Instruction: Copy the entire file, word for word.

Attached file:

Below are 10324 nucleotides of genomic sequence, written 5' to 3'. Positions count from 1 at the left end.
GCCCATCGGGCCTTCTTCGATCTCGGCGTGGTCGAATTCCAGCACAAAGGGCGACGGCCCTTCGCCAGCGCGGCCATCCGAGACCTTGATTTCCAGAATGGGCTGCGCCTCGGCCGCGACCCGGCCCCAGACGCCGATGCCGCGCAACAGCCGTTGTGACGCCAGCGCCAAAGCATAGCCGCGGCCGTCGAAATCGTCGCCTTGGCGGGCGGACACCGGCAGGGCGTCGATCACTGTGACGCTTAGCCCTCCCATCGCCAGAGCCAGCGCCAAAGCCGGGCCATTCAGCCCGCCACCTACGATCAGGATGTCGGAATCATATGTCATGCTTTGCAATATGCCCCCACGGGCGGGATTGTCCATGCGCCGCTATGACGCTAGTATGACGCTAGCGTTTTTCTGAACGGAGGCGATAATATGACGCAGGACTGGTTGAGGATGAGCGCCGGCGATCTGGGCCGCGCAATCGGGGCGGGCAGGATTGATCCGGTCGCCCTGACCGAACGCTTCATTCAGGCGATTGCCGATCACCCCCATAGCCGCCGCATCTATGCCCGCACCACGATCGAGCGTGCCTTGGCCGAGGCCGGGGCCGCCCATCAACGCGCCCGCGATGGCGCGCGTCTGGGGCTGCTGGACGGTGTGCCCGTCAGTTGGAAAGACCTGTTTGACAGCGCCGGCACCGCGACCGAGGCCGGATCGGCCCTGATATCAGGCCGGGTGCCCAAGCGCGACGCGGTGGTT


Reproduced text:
Below are 10324 nucleotides of genomic sequence, written 5' to 3'. Positions count from 1 at the left end.
GCCCATCGGGCCTTCTTCGATCTCGGCGTGGTCGAATTCCAGCACAAAGGGCGACGGCCCTTCGCCAGCGCGGCCATCCGAGACCTTGATTTCCAGAATGGGCTGCGCCTCGGCCGCGACCCGGCCCCAGACGCCGATGCCGCGCAACAGCCGTTGTGACGCCAGCGCCAAAGCATAGCCGCGGCCGTCGAAATCGTCGCCTTGGCGGGCGGACACCGGCAGGGCGTCGATCACTGTGACGCTTAGCCCTCCCATCGCCAGAGCCAGCGCCAAAGCCGGGCCATTCAGCCCGCCACCTACGATCAGGATGTCGGAATCATATGTCATGCTTTGCAATATGCCCCCACGGGCGGGATTGTCCATGCGCCGCTATGACGCTAGTATGACGCTAGCGTTTTTCTGAACGGAGGCGATAATATGACGCAGGACTGGTTGAGGATGAGCGCCGGCGATCTGGGCCGCGCAATCGGGGCGGGCAGGATTGATCCGGTCGCCCTGACCGAACGCTTCATTCAGGCGATTGCCGATCACCCCCATAGCCGCCGCATCTATGCCCGCACCACGATCGAGCGTGCCTTGGCCGAGGCCGGGGCCGCCCATCAACGCGCCCGCGATGGCGCGCGTCTGGGGCTGCTGGACGGTGTGCCCGTCAGTTGGAAAGACCTGTTTGACAGCGCCGGCACCGCGACCGAGGCCGGATCGGCCCTGATATCAGGCCGGGTGCCCAAGCGCGACGCGGTGGTT